“New Zealand’s Department of Conservation is the first conservation department in the world to introduce “locally captured wild ship rats” to protected areas in the name of pest control, what could possibly be next?” Asks ACT’s Conservation spokesperson Nicole McKee.

“The rats are being introduced behind the predator fence at Ōhaupō to control birds, with the National Wetland Trust stating the goal for the rats is “to climb the trees at night and scare the birds away.”

“The reason the birds have become so out of control is because DoC installed a fence to prevent the rats from eating them. It’s an endless cycle.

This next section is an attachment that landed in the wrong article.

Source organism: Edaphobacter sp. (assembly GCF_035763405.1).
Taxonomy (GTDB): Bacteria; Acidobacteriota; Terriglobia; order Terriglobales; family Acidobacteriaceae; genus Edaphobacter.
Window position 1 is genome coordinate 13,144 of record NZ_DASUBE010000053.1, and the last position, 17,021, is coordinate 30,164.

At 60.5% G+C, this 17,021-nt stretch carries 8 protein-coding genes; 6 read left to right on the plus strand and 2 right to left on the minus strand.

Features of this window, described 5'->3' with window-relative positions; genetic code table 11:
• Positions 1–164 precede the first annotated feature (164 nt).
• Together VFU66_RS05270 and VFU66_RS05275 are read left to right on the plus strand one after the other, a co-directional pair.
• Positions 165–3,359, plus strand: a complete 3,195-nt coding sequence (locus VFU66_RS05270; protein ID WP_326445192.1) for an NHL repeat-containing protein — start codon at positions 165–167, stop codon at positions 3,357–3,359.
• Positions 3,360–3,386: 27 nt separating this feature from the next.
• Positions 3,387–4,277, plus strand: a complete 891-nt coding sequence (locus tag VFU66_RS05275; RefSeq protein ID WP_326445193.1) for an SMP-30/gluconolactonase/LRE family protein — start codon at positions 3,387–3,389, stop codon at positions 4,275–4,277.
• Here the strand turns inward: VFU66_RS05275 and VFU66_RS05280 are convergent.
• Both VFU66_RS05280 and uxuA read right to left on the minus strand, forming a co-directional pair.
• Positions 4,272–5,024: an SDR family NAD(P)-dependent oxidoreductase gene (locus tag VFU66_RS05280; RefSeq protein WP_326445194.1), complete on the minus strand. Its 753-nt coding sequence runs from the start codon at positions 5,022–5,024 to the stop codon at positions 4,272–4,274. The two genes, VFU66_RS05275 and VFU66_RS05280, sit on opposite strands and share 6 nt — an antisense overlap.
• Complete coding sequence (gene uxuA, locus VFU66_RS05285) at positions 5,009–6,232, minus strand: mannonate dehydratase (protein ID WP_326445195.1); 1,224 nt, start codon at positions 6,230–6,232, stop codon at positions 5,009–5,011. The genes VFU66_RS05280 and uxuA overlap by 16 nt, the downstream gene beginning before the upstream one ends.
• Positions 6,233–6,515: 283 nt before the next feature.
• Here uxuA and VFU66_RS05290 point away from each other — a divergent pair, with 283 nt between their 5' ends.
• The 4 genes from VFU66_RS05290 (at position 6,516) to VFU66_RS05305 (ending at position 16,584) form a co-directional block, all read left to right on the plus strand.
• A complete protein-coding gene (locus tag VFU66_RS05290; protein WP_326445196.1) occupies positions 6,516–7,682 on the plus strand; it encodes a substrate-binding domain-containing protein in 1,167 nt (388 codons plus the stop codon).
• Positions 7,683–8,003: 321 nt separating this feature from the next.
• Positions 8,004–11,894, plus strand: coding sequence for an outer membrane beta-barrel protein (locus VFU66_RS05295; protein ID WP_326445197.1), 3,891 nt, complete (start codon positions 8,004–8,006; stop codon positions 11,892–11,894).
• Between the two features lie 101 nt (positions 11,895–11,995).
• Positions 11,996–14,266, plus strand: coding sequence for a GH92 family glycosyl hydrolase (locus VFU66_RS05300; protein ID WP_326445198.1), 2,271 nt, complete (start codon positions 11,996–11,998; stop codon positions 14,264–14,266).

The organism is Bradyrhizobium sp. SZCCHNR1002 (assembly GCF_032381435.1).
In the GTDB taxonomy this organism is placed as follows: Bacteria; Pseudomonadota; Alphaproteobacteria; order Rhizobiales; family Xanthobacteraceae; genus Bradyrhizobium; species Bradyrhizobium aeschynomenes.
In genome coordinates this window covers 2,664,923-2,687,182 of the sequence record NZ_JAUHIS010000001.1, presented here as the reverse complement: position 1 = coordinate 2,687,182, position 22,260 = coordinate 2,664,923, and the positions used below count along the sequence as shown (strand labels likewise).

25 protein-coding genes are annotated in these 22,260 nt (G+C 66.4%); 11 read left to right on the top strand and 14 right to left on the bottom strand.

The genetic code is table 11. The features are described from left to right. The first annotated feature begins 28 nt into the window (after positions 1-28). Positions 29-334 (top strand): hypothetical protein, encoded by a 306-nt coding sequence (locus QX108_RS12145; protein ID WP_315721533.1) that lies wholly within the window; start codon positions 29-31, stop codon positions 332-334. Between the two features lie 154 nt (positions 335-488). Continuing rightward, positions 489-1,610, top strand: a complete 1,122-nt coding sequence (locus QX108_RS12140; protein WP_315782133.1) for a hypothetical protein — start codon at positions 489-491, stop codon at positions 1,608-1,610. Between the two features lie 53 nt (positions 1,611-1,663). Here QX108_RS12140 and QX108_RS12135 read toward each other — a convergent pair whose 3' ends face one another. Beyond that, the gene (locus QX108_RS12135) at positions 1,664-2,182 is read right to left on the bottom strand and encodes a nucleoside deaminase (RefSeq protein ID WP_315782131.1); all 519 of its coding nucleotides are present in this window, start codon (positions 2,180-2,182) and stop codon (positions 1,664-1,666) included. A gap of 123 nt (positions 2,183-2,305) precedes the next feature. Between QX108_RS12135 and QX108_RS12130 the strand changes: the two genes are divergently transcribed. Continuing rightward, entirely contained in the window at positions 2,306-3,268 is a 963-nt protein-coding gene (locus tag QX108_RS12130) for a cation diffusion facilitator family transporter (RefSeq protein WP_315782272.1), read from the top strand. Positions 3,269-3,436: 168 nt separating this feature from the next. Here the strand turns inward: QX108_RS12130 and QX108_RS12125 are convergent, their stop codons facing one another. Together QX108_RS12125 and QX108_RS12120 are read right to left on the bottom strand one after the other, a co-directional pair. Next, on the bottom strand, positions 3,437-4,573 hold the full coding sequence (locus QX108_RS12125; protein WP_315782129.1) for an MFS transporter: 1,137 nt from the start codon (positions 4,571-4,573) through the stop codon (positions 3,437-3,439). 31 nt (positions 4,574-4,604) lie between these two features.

“What happens when the rats scare the birds away and then start breeding like crazy? Do we then introduce feral cats to control them? and then wild dogs to control the feral cats? Will it finally end once we have bears roaming conservation land?

“The classic brown ship rat that we all know and hate was introduced back in the late 1700s when they stowed away on settlers ships. Anyone who has had to put up with them at home knows how hard it is to get rid of them. Some conservation areas spend millions of dollars trying to keep them away.

“The National Wetland Trust’s self-proclaimed “experimental method” appears to have little in the way of scientific backing, saying it “hasn’t been possible to guesstimate the actual effects on native wildlife of introducing rats.”

“Perhaps if they were to introduce some Himalayan Tahr or feral goats I could take care of the pest control for them.”

More from

Nicole McKee